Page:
Leaders urge 'follow the money' to combat wildlife trafficking

Mindy Sparks
October 14, 2018

He says the issue affects everyone.

President Yoweri Museveni has said issues of illegal wildlife trade can not be divorced from poverty and that countries must strive to get their people out of poverty through sustainable tourism, investments, trade and industrialization, adding that the structure of the society in Africa needs to change as happened in Europe.

Speaking during the fourth conference on Illegal Wildlife Trade (IWT) in London, United Kingdom, the First Lady noted that Kenya had recorded a decline in poaching due to its enhanced wildlife law enforcement efforts and the government's proactive anti-poaching measures.

TRT World's Shamim Chowdhury reports.

International Development Secretary Penny Mordaunt yesterday (10 October) announced a new joint initiative with the Foreign Office, to target wildlife traffickers and criminal gangs, tackling the global scourge of the illegal wildlife trade.


"It's heartbreaking to think that by the time my children, George, Charlotte and Louis are in their 20s, elephants, rhinos and tigers might well be extinct in the wild", he said, adding that that he could not face his children if his generation allows elephants, tigers and other species to become extinct. "It's our job to stop them", Sessions said. The conference aimed at deliberating on how to combat illegal wildlife trade and trafficking is being hosted by UK Prime Minister, Thereza May.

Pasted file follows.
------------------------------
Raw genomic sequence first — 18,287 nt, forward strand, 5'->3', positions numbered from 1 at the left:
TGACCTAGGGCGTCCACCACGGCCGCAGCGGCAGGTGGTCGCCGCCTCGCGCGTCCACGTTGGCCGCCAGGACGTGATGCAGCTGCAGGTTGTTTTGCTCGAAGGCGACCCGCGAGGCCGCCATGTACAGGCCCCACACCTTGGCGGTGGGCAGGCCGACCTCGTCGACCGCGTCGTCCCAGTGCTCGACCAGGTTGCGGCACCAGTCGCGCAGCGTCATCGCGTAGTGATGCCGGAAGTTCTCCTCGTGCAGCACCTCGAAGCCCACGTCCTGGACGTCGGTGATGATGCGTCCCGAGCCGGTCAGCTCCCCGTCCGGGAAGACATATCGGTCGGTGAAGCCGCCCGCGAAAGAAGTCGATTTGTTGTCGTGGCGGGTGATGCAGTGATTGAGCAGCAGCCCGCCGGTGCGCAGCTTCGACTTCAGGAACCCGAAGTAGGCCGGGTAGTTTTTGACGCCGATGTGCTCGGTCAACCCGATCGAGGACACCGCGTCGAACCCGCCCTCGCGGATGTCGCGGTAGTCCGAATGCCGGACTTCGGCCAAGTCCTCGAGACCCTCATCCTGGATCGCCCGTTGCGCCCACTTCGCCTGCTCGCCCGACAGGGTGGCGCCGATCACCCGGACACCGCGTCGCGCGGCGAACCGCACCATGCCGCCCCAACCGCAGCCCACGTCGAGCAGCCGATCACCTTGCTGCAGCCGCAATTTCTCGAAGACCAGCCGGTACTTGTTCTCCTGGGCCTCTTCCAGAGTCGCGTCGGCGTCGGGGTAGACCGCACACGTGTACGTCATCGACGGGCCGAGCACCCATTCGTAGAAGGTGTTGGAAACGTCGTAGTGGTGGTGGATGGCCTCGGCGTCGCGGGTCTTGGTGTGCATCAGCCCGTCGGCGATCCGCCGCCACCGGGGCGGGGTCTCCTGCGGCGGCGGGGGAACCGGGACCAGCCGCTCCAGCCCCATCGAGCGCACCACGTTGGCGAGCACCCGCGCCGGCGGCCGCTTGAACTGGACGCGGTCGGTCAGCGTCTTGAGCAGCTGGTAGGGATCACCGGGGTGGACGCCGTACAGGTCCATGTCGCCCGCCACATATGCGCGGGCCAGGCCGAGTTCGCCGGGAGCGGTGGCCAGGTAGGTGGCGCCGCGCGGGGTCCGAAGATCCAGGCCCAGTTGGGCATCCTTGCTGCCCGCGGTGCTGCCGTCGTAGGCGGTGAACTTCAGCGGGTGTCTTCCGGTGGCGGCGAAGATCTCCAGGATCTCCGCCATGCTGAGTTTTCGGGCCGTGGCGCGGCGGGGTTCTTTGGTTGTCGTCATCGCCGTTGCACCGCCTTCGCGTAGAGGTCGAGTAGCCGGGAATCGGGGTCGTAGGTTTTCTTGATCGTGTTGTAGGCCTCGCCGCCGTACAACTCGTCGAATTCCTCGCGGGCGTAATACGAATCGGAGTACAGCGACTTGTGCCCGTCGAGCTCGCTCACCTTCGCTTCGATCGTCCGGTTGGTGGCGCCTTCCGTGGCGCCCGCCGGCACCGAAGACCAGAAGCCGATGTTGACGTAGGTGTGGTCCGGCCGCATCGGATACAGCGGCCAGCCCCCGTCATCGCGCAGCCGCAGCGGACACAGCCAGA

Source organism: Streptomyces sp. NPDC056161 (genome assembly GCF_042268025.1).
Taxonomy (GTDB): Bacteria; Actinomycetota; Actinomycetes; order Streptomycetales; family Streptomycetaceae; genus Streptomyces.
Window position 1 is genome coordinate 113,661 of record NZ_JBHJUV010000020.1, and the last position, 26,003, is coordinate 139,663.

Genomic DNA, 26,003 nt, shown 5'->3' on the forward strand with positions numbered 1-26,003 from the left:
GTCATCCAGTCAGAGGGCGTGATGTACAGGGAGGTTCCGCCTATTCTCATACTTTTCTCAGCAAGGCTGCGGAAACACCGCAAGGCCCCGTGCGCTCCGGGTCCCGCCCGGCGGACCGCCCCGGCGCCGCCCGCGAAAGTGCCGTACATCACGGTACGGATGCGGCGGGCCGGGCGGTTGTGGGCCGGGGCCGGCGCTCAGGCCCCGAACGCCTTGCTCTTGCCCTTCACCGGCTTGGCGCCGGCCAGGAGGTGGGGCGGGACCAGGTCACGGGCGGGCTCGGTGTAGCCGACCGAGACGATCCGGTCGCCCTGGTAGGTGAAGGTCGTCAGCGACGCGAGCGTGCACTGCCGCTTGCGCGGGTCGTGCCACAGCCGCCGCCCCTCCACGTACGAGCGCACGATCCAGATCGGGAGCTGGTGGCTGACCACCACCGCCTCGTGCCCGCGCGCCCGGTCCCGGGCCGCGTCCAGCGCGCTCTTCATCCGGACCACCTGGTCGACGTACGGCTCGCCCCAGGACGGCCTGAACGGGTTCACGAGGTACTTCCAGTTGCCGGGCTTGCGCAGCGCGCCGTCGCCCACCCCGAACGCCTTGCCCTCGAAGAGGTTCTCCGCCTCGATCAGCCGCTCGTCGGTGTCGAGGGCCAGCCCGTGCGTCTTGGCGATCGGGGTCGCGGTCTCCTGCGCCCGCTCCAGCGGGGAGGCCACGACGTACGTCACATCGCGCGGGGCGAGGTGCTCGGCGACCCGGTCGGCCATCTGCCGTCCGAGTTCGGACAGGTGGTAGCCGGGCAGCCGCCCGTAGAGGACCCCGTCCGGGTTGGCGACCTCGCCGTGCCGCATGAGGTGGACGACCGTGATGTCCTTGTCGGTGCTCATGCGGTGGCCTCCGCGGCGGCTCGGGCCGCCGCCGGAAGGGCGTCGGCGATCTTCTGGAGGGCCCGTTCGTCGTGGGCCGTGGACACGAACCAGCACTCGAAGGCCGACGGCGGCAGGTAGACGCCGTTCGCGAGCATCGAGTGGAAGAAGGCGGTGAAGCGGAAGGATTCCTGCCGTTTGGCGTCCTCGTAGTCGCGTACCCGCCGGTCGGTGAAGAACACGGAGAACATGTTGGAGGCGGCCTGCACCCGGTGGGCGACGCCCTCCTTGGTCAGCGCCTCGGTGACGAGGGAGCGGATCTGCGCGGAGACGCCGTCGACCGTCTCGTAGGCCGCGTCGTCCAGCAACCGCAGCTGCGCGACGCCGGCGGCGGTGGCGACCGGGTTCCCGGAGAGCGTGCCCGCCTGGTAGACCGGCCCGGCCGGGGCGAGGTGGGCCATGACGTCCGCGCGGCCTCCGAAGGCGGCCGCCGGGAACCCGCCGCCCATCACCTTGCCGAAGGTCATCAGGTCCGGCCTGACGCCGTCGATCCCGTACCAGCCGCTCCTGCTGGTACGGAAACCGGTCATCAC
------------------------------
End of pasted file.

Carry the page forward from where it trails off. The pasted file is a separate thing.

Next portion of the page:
"I, therefore, call upon governments and partners gathered here to strengthen collaboration and cooperation especially in sharing intelligence, capacity development-equipments, training and financing, strengthening laws and cross border law enforcement, reducing demand for illegal wildlife products and strengthening legal mechanisms for commercialisation of wildlife to support sustainable development", he said.

"We are following the commodity".

"This is particularly striking when we consider the scale", she said.

Animal protection group leaders said they were starting to see tangible progress after decades of nations paying lip service to fight the illicit wildlife trade. The Conference, which is expected to bring together global leaders to help eradicate illegal wildlife trade and better protect the world's most iconic species from the threat of extinction, will focus on three key themes: Tackling illegal wildlife trade (IWT) as a serious organized crime; Building coalitions and closing markets. "These things do gradually build a certain momentum and political will".

Other reports by Iphone Fresh

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